When the META plant opens, it will change the face of transportation. We already see dramatic impacts of poverty reduction and good things. Great jobs, strong wages, good benefits.

But now we need to catch up on our side and plan for the future. We can't pretend like it's gonna go away. It's time to look at overhauling our building and development process. We didn't get here overnight with a housing shortage. But if we don't change anything, it's gonna persist and continue pricing people out. People are being displaced dramatically, and the next generation can't afford to grow up and live here.

So, with a twinkle in my eye and tears running down my face, chopping onions, I want Savannah to be a place where the American dream still lives. We need to address the shortage and keep housing in mind so everybody has a chance.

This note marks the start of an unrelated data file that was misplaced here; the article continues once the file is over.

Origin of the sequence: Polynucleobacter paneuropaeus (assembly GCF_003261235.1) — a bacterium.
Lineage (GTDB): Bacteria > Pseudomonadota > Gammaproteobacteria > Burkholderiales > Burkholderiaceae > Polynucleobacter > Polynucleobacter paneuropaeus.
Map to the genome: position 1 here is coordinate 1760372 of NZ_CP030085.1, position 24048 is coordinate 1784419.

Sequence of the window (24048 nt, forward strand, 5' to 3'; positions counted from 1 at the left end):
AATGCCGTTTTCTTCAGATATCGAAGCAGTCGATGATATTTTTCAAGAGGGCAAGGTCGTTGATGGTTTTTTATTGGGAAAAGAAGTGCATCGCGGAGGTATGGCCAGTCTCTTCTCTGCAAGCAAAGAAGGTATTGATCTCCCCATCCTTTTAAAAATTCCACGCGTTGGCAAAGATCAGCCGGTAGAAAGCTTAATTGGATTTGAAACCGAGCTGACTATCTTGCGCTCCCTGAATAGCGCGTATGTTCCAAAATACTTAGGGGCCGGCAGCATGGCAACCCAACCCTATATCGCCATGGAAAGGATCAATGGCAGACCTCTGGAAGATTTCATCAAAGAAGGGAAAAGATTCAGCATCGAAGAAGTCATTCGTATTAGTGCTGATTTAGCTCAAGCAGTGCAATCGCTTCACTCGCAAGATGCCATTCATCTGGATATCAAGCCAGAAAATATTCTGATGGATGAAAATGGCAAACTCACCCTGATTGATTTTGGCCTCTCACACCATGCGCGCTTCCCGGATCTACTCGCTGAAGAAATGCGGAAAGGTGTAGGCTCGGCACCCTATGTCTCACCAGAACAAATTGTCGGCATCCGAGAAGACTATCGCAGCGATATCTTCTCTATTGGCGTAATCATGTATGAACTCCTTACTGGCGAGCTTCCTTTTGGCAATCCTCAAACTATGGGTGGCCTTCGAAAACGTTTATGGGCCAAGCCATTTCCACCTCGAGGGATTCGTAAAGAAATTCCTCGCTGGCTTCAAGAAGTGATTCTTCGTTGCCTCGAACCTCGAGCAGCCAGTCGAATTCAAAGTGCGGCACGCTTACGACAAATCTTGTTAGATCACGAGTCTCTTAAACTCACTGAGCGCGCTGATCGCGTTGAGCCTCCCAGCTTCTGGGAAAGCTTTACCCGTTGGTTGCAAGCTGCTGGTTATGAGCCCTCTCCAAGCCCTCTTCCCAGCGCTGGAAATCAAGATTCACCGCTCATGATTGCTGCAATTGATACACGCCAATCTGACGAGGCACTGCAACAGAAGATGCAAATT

I'm a firm believer in the housing-first approach. The most cost-effective and effective way to address homelessness is to provide housing.

I was happy to support the Veterans Village and the expansion into, you know, women's children. But we've got to do much, much more. We're talking about providing a day center on the south side.

Finally, there's Parker's House. That's out there that's a home for women. But, my favorite stat from Parker's House is that they were designed to serve 100 women in a year. They had over 200. But in their card that they passed out, they're talking about everything that happened, the number of people put into permanent supportive housing afterward.

The one factor that stuck out to me the most was that 60 percent of the people in the intake were already employed. The housing crisis, like the massive shortage and lack of housing availability for working people, is a profound challenge for our city that we must address seriously.